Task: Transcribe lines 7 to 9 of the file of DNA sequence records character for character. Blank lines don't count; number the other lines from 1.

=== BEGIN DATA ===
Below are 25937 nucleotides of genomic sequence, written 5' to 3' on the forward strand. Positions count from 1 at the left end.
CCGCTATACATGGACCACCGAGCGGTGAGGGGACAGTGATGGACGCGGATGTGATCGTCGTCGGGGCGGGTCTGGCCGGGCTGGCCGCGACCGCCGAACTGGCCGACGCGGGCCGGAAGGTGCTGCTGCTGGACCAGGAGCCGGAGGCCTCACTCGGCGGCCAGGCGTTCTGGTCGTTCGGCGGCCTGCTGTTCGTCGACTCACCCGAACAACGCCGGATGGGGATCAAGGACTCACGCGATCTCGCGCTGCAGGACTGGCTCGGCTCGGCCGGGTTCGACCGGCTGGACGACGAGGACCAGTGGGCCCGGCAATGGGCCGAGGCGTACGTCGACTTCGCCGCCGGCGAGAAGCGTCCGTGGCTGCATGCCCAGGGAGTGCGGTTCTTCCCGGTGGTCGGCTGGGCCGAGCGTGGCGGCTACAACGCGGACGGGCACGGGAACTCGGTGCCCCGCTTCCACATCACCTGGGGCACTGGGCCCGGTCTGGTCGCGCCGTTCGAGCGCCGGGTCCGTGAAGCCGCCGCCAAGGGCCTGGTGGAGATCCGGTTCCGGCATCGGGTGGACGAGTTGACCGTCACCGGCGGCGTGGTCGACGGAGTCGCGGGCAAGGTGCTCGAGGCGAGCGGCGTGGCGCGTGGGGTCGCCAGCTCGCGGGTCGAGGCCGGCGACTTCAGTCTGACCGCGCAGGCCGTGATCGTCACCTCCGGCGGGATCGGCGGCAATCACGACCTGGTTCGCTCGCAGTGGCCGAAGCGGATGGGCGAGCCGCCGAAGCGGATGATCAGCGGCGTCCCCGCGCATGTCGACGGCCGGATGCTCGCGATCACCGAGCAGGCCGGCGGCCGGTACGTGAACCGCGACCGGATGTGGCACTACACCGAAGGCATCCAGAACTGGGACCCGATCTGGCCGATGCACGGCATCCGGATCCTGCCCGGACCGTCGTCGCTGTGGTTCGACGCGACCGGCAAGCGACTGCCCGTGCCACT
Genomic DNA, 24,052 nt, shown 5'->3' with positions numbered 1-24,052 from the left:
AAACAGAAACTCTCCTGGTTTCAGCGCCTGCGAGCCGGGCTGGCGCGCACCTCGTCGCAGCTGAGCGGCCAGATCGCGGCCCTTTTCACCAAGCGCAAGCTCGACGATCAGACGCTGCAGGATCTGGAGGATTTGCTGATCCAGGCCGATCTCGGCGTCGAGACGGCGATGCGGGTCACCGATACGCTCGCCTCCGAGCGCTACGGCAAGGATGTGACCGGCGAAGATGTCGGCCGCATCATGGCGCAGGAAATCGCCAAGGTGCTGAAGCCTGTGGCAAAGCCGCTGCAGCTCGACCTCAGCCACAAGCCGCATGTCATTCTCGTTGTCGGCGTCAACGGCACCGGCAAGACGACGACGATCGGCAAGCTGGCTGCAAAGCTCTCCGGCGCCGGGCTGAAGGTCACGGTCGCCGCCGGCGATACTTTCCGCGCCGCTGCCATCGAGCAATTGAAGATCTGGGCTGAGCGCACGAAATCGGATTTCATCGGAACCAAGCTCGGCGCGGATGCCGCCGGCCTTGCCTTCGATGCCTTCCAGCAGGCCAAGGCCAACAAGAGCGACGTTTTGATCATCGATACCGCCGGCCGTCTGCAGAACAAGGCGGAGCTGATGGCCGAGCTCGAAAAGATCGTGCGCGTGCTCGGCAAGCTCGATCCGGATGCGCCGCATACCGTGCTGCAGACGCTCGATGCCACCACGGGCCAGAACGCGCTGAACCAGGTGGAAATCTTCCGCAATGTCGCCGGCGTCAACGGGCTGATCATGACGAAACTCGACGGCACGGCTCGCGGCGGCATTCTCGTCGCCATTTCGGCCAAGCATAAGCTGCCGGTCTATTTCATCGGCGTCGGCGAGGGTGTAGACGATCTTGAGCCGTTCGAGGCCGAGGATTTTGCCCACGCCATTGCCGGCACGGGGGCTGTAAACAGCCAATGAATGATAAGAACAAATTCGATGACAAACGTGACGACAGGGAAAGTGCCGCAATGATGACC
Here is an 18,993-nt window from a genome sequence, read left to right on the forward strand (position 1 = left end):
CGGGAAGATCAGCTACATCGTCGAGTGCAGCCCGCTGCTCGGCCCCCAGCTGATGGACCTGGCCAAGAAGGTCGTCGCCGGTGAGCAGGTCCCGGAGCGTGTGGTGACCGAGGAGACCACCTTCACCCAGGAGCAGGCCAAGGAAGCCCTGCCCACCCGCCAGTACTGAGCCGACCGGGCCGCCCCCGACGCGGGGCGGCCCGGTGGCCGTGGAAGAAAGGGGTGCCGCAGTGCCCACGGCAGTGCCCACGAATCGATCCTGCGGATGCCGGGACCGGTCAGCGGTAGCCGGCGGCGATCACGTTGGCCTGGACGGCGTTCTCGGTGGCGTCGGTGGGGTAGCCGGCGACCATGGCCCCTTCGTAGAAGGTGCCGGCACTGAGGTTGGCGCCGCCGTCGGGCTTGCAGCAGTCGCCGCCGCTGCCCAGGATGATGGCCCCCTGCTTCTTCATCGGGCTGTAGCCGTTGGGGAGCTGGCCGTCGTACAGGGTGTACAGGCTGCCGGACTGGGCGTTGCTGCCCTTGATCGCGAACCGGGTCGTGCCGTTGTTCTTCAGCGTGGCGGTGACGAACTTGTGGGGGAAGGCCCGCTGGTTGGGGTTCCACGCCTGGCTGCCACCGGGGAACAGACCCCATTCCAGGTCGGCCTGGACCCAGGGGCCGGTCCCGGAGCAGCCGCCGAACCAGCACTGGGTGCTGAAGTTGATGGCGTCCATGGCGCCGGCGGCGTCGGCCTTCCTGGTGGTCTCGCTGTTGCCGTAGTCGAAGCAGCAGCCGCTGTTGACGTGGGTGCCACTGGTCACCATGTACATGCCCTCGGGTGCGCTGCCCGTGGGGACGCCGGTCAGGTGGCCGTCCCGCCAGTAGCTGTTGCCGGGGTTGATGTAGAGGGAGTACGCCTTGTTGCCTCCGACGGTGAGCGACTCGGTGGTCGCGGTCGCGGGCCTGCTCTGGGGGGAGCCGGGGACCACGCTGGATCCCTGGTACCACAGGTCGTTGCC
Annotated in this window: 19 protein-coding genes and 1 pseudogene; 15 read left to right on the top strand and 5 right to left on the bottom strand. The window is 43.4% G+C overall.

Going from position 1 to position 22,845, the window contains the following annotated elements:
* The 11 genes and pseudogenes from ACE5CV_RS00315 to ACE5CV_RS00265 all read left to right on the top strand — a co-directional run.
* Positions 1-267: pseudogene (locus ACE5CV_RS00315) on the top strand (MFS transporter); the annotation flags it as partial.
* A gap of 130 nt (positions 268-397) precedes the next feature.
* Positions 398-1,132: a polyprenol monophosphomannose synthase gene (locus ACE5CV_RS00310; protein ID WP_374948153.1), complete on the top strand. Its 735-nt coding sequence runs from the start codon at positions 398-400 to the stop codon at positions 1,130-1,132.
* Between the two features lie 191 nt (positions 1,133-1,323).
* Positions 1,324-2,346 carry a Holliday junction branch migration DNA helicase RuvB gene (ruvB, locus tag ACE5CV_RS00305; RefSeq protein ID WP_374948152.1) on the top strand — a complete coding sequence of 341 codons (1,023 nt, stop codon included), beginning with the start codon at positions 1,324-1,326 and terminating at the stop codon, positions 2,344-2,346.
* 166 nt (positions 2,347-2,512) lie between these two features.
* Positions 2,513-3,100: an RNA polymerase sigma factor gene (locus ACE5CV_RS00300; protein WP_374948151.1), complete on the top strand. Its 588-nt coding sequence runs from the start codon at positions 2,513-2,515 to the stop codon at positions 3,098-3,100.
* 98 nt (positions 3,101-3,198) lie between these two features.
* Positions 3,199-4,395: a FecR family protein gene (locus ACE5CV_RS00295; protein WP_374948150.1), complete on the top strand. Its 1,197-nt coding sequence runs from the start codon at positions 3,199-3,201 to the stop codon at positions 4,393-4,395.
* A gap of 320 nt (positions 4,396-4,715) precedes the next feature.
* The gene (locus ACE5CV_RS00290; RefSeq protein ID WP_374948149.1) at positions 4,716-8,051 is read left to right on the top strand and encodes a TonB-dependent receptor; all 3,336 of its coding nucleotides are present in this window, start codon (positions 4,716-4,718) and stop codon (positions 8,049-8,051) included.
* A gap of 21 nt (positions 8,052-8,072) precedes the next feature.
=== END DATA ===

Annotated in this window: 19 protein-coding genes and 1 pseudogene; 15 read left to right on the top strand and 5 right to left on the bottom strand. The window is 43.4% G+C overall.

Going from position 1 to position 22,845, the window contains the following annotated elements:
* The 11 genes and pseudogenes from ACE5CV_RS00315 to ACE5CV_RS00265 all read left to right on the top strand — a co-directional run.